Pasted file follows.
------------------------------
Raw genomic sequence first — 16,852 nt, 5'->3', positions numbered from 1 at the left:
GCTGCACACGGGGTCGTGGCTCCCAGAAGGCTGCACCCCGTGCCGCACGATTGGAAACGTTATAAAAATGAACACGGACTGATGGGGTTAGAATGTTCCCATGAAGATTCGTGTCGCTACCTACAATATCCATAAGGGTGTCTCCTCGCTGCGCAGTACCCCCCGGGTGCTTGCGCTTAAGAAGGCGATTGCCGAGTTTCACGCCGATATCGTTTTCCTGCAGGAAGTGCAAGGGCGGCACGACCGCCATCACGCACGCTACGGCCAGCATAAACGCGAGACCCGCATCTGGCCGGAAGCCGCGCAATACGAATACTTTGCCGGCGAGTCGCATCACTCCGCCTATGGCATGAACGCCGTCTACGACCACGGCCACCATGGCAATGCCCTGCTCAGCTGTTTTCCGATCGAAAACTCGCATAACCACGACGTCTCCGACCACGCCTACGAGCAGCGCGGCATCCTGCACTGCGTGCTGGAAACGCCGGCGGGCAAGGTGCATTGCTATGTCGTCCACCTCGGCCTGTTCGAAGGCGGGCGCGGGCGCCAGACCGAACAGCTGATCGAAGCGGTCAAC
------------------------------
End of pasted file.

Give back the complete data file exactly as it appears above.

Raw genomic sequence first — 16,852 nt, 5'->3', positions numbered from 1 at the left:
GCTGCACACGGGGTCGTGGCTCCCAGAAGGCTGCACCCCGTGCCGCACGATTGGAAACGTTATAAAAATGAACACGGACTGATGGGGTTAGAATGTTCCCATGAAGATTCGTGTCGCTACCTACAATATCCATAAGGGTGTCTCCTCGCTGCGCAGTACCCCCCGGGTGCTTGCGCTTAAGAAGGCGATTGCCGAGTTTCACGCCGATATCGTTTTCCTGCAGGAAGTGCAAGGGCGGCACGACCGCCATCACGCACGCTACGGCCAGCATAAACGCGAGACCCGCATCTGGCCGGAAGCCGCGCAATACGAATACTTTGCCGGCGAGTCGCATCACTCCGCCTATGGCATGAACGCCGTCTACGACCACGGCCACCATGGCAATGCCCTGCTCAGCTGTTTTCCGATCGAAAACTCGCATAACCACGACGTCTCCGACCACGCCTACGAGCAGCGCGGCATCCTGCACTGCGTGCTGGAAACGCCGGCGGGCAAGGTGCATTGCTATGTCGTCCACCTCGGCCTGTTCGAAGGCGGGCGCGGGCGCCAGACCGAACAGCTGATCGAAGCGGTCAAC